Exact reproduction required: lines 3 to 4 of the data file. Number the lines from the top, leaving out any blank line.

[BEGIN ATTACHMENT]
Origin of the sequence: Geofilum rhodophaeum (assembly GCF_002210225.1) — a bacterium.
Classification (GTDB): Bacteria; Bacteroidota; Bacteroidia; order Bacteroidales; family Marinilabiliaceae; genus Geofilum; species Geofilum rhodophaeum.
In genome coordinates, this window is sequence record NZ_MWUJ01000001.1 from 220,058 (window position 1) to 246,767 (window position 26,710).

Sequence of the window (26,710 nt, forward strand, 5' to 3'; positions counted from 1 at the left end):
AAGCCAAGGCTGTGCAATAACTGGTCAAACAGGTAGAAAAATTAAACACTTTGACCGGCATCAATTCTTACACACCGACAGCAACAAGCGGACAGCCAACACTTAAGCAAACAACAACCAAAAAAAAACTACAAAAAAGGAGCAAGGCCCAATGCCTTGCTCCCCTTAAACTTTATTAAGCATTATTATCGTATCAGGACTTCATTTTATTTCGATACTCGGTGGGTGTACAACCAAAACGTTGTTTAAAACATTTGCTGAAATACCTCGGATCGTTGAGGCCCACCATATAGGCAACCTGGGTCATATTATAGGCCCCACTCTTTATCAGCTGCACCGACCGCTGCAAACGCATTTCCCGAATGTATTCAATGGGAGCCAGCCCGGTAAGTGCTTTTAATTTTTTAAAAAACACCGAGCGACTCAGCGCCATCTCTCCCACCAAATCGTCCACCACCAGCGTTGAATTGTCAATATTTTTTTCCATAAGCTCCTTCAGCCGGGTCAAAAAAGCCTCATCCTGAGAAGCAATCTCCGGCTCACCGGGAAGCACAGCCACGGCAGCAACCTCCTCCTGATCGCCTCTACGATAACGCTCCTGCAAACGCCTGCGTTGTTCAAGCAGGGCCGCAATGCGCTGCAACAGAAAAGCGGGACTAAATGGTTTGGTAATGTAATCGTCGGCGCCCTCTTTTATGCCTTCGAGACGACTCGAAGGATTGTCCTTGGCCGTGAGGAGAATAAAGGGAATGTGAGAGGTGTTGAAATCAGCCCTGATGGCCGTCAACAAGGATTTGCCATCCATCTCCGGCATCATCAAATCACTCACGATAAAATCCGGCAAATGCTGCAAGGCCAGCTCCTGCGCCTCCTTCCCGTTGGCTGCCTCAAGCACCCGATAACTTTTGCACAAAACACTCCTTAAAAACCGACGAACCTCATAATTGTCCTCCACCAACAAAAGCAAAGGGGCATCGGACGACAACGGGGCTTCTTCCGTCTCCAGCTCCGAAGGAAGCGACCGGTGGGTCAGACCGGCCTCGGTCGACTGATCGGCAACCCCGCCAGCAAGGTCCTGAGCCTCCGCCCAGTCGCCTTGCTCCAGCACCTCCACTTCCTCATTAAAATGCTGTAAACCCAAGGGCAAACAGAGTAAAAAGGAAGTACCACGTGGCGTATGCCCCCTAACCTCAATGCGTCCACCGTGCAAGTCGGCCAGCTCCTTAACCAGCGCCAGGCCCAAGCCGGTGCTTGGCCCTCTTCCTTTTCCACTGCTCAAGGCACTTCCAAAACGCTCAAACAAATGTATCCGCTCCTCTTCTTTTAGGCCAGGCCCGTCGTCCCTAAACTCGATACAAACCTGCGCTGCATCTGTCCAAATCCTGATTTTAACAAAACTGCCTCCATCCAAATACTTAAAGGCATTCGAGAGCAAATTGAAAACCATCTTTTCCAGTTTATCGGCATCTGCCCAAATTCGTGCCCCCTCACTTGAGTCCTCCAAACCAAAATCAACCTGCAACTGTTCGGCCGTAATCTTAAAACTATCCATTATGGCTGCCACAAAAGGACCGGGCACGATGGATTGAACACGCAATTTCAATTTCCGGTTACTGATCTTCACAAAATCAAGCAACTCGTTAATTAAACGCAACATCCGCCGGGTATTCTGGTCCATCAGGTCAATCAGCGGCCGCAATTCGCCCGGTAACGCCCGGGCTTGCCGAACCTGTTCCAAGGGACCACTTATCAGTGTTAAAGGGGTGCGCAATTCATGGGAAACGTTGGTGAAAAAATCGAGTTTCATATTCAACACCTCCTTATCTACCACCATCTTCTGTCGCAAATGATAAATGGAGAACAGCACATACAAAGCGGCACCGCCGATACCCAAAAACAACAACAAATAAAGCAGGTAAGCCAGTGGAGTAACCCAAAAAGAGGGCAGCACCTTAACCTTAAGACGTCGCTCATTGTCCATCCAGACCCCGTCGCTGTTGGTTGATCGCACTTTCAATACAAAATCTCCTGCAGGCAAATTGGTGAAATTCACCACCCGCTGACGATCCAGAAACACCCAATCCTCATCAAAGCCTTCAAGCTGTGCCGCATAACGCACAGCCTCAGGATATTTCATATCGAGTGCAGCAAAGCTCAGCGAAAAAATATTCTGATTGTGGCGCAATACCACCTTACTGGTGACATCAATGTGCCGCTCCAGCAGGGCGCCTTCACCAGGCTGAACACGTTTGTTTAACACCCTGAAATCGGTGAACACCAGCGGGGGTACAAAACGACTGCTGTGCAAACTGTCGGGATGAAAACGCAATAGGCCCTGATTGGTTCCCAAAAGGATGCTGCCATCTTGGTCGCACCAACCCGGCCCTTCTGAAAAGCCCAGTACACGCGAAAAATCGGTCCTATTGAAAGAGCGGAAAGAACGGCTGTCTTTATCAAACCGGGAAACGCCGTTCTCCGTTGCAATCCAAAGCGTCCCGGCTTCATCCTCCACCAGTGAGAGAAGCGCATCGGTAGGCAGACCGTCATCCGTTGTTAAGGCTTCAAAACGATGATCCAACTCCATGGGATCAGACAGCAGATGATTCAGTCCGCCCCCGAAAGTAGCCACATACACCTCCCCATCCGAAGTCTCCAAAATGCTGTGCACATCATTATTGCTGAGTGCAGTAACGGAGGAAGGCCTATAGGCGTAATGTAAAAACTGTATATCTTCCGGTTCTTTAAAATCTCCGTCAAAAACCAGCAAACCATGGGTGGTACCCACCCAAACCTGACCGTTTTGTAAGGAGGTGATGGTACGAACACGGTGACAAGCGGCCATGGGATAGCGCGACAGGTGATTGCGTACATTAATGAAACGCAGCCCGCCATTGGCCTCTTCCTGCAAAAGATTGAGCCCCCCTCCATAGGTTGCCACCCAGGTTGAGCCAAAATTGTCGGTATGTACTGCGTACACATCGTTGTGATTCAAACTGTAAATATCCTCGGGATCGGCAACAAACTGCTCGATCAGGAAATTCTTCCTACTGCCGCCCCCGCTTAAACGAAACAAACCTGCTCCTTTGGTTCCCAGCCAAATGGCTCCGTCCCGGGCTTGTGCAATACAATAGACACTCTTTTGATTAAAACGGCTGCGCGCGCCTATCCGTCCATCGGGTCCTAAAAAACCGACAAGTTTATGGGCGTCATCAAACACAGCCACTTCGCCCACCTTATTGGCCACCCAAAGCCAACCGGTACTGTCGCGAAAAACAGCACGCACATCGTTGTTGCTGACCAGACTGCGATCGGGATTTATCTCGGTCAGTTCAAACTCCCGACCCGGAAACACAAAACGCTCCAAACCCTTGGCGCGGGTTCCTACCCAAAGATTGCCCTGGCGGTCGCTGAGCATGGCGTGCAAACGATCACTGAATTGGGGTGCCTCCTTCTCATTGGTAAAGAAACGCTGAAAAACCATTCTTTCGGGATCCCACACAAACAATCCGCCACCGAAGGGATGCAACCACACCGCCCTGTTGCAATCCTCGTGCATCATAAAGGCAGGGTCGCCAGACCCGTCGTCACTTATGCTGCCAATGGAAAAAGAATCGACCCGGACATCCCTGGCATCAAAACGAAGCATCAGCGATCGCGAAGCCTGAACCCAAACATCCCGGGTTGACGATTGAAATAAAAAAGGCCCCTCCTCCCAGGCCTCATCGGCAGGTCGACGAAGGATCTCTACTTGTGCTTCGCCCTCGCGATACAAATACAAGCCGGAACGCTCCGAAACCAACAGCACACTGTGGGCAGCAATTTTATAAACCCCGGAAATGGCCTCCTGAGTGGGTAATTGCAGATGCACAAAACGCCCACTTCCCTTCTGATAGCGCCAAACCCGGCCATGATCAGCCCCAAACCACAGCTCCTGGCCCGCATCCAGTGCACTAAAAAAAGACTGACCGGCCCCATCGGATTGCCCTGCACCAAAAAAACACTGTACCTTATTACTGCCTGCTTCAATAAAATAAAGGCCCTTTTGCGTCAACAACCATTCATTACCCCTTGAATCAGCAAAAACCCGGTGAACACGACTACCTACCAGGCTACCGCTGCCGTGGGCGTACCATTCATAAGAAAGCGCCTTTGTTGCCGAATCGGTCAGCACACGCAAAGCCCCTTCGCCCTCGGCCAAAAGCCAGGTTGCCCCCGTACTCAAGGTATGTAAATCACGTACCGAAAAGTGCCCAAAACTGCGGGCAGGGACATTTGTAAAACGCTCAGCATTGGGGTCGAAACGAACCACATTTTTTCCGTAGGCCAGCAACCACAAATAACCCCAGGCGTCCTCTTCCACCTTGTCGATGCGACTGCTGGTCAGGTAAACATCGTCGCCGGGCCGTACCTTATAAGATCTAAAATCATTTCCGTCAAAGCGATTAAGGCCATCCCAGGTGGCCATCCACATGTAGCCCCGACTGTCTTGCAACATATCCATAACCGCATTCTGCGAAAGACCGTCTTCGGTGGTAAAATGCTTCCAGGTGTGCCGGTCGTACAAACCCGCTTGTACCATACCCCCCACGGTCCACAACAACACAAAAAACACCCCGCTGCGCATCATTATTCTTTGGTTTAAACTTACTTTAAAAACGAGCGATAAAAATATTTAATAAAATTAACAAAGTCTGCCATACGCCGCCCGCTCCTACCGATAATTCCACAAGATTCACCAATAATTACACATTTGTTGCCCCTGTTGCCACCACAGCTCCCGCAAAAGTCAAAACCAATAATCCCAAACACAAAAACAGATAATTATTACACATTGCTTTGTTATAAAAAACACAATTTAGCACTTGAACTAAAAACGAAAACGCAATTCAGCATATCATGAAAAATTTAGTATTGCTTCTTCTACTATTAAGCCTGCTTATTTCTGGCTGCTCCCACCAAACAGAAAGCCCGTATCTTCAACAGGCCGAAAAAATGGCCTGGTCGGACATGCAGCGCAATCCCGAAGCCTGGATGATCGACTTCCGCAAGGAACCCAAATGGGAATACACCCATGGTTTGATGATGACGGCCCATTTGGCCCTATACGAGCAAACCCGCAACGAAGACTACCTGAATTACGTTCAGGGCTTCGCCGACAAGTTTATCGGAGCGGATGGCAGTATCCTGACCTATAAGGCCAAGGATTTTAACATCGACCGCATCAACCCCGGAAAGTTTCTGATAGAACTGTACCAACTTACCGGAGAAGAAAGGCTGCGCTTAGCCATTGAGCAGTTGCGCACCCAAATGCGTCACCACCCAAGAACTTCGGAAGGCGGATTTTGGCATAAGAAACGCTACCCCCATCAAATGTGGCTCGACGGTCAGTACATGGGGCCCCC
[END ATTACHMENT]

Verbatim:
In genome coordinates, this window is sequence record NZ_MWUJ01000001.1 from 220,058 (window position 1) to 246,767 (window position 26,710).

Sequence of the window (26,710 nt, forward strand, 5' to 3'; positions counted from 1 at the left end):